2018 FIA Formula One World Championship

2018 FIA Formula One
World Championship
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Lewis Hamilton (left) is the defending World Drivers' Champion while Sebastian Vettel (right) is the current championship leader
Ferrari (Ferrari SF71H pictured) are the current Constructors' Championship leaders.

The 2018 FIA Formula One World Championship is an ongoing motor racing championship for Formula One cars and the 72nd running of the Formula One World Championship. It is recognised by the governing body of international motorsport, the Fédération Internationale de l'Automobile (FIA), as the highest class of competition for open-wheel racing cars. Drivers and teams are competing in twenty-one Grands Prix for the World Drivers' and World Constructors' championship titles.

Lewis Hamilton is defending his World Drivers' Champion title, after winning his fourth championship at the 2017 Mexican Grand Prix. His team, Mercedes, is the defending World Constructors' Champion, having secured their fourth consecutive title at the 2017 United States Grand Prix. After ten rounds, Sebastian Vettel leads Hamilton in the World Drivers' Championship by eight points. Kimi Räikkönen is third, a further forty-seven points behind. In the World Constructors' Championship, Ferrari leads Mercedes by twenty points, with Red Bull Racing third.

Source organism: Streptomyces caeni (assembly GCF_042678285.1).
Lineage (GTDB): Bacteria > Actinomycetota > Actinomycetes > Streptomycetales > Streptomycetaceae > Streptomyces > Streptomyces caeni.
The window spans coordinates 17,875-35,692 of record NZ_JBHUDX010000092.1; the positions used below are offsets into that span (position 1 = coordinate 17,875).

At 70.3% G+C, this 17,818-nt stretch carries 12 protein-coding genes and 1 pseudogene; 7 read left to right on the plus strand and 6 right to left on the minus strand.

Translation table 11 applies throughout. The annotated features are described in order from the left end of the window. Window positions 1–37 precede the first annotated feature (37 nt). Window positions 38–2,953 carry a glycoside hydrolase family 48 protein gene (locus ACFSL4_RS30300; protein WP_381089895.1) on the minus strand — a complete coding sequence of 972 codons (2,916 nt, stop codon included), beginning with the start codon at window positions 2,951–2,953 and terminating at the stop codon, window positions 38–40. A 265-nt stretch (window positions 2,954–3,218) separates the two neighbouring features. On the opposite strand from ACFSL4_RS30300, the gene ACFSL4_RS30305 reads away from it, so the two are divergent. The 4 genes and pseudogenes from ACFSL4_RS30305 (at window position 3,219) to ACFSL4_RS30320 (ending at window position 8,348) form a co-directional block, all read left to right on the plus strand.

A new cockpit protection device—commonly known as the "halo"—became mandatory starting in 2018. The introduction of the halo in Formula One was the first stage of a planned roll-out that would see the device adopted in all FIA-sanctioned open-wheel racing series by 2020.

Entries[]

The following teams and drivers have been entered in the 2018 FIA Formula One World Championship. Teams compete with tyres supplied by Pirelli.

Entrant Constructor Chassis Power unit Race drivers Free Practice drivers
No. Driver name Rounds No. Driver name
Italy Scuderia Ferrari Ferrari SF71H Ferrari 062 EVO 5 Germany Sebastian Vettel 1–11 N/A
7 Finland Kimi Räikkönen 1–11
India Sahara Force India F1 Team Force India-Mercedes VJM11 Mercedes M09 EQ Power+ 11 Mexico Sergio Pérez 1–11 34 Canada Nicholas Latifi
31 France Esteban Ocon 1–11
United States Haas F1 Team Haas-Ferrari VF-18 Ferrari 062 EVO 8 France Romain Grosjean 1–11 N/A
20 Denmark Kevin Magnussen 1–11
United Kingdom McLaren F1 Team McLaren-Renault MCL33 Renault R.E.18 2 Belgium Stoffel Vandoorne 1–11 N/A
14 Spain Fernando Alonso 1–11
Germany Mercedes AMG Petronas Motorsport Mercedes F1 W09 EQ Power+ Mercedes M09 EQ Power+ 44 United Kingdom Lewis Hamilton 1–11 N/A
77 Finland Valtteri Bottas 1–11
Austria Aston Martin Red Bull Racing Red Bull Racing-TAG Heuer RB14 TAG Heuer[note 1] 3 Australia Daniel Ricciardo 1–11 N/A
33 Netherlands Max Verstappen 1–11
France Renault Sport Formula One Team Renault R.S.18 Renault R.E.18 27 Germany Nico Hülkenberg 1–11 N/A
55 Spain Carlos Sainz Jr. 1–11
Switzerland Alfa Romeo Sauber F1 Team Sauber-Ferrari C37 Ferrari 062 EVO 9 Sweden Marcus Ericsson 1–11 36 Italy Antonio Giovinazzi
16 Monaco Charles Leclerc 1–11
Italy Red Bull Toro Rosso Honda Scuderia Toro Rosso-Honda STR13 Honda RA618H 10 France Pierre Gasly 1–11 N/A
28 New Zealand Brendon Hartley 1–11
United Kingdom Williams Martini Racing Williams-Mercedes FW41 Mercedes M09 EQ Power+ 18 Canada Lance Stroll 1–11 40 Poland Robert Kubica
35 Russia Sergey Sirotkin 1–11
Sources:[2][3][4][5][6][7][8][9][10][11][12][13][14]

Team changes[]